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Italy-based Seabone said no Internet traffic was going into or out of Egypt after 12:30 a.m. local time.

“There’s no way around this with a proxy,” Cowie said. “There is literally no route. It’s as if the entire country disappeared. You can tell I’m still kind of stunned.”

The technical act of turning off the Internet can be fairly straightforward. It likely requires only a simple change to the instructions for the companies’ networking equipment.

Craig Labovitz, chief scientist for Arbor Networks, a Chelmsford, Mass., security company, said that in countries such as Egypt _ with a centralized government and a relatively small number of fiber-optic cables and other ways for the Internet to get piped in _ the companies that own the technologies are typically under strict licenses from the government.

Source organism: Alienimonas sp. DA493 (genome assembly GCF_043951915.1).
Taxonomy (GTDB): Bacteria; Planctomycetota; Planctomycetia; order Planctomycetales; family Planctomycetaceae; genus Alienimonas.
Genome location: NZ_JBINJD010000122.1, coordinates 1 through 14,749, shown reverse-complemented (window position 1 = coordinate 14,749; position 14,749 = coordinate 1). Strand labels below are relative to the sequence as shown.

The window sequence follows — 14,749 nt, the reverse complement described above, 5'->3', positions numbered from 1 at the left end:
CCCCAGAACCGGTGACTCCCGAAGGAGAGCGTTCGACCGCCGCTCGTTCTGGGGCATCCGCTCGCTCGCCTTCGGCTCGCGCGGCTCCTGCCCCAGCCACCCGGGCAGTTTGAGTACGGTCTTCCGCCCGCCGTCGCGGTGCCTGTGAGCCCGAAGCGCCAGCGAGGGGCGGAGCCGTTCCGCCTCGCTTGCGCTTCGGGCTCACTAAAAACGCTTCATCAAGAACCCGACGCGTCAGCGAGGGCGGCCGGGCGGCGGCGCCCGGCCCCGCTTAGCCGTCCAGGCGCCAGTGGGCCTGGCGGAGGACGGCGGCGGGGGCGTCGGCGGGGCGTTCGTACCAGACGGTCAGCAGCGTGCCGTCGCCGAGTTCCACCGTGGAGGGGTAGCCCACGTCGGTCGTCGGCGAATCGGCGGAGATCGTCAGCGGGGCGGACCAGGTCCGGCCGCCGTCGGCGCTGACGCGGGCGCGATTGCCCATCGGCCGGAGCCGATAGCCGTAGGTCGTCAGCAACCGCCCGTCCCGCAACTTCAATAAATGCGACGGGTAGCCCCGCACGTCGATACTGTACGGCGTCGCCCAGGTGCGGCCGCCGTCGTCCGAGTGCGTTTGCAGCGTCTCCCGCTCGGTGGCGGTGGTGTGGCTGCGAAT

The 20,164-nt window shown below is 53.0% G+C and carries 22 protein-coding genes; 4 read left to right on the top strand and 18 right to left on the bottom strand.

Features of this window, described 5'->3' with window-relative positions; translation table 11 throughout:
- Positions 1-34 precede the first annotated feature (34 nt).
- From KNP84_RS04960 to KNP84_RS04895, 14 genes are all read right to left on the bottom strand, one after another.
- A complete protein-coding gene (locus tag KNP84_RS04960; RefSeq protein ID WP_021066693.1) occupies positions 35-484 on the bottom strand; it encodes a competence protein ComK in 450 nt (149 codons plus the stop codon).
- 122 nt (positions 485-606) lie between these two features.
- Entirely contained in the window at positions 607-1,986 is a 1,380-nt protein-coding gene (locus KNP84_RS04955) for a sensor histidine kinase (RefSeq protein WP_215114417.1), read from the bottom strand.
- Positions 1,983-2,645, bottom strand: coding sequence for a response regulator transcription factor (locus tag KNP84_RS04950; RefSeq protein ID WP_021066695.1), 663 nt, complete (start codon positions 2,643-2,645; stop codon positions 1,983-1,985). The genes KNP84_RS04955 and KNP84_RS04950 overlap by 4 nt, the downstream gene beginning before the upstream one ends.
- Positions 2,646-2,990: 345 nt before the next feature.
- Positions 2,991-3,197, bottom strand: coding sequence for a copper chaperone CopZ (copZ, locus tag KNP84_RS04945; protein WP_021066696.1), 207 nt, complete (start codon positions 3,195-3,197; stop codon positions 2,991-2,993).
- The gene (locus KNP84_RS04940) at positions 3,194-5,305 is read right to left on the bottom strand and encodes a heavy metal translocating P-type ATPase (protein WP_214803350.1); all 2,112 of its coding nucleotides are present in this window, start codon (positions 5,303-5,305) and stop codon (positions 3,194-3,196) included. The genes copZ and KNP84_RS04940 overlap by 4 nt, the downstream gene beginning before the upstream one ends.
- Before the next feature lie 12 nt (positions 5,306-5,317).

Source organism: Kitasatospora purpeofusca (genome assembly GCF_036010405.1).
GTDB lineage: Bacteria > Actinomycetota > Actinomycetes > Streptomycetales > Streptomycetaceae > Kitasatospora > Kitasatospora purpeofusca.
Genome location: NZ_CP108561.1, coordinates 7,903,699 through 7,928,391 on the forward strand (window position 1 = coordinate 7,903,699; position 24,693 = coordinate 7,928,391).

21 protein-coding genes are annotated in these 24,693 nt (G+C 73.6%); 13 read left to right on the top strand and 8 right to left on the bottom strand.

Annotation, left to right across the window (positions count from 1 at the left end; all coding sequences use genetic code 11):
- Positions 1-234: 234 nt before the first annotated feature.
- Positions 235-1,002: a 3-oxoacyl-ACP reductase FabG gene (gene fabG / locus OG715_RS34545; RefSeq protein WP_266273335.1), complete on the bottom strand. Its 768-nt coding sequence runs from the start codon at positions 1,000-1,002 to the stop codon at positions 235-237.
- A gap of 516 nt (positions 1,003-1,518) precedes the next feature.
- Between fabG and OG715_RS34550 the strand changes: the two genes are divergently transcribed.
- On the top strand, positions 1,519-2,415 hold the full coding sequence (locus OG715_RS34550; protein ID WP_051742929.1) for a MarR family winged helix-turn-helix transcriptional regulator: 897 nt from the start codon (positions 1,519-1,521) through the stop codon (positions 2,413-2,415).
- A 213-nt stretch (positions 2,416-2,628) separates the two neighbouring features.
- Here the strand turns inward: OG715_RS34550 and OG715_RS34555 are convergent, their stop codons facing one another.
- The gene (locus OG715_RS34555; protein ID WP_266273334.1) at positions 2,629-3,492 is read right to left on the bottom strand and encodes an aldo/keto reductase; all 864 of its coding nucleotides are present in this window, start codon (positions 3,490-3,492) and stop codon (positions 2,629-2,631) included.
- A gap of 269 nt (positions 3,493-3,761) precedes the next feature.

“It’s probably a phone call that goes out to half a dozen folks who enter a line on a router configuration file and hit return,” Labovitz said. “It’s like programming your TiVo _ you have things that are set up and you delete one. It’s not high-level programming.”

Twitter confirmed Tuesday that its service was being blocked in Egypt, and Facebook reported problems.

Iran went through the same pattern,” Labovitz said. “Initially there was some level of filtering, and as things deteriorated, the plug was pulled. It looks like Egypt might be following a similar pattern.”

The ease with which Egypt cut itself also means the country can control where the outages are targeted, experts said. So its military facilities, for example, can stay online while the Internet vanishes for everybody else.

Experts said it was too early to tell which, if any, facilities still have connections in Egypt.

Cowie said his firm is investigating clues that a small number of small networks might still be available.

Meanwhile, a program Renesys uses that displays the percentage of each country that is connected to the Internet was showing a figure that he was still struggling to believe. Zero.

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On The Web: http://renesys.com/blog/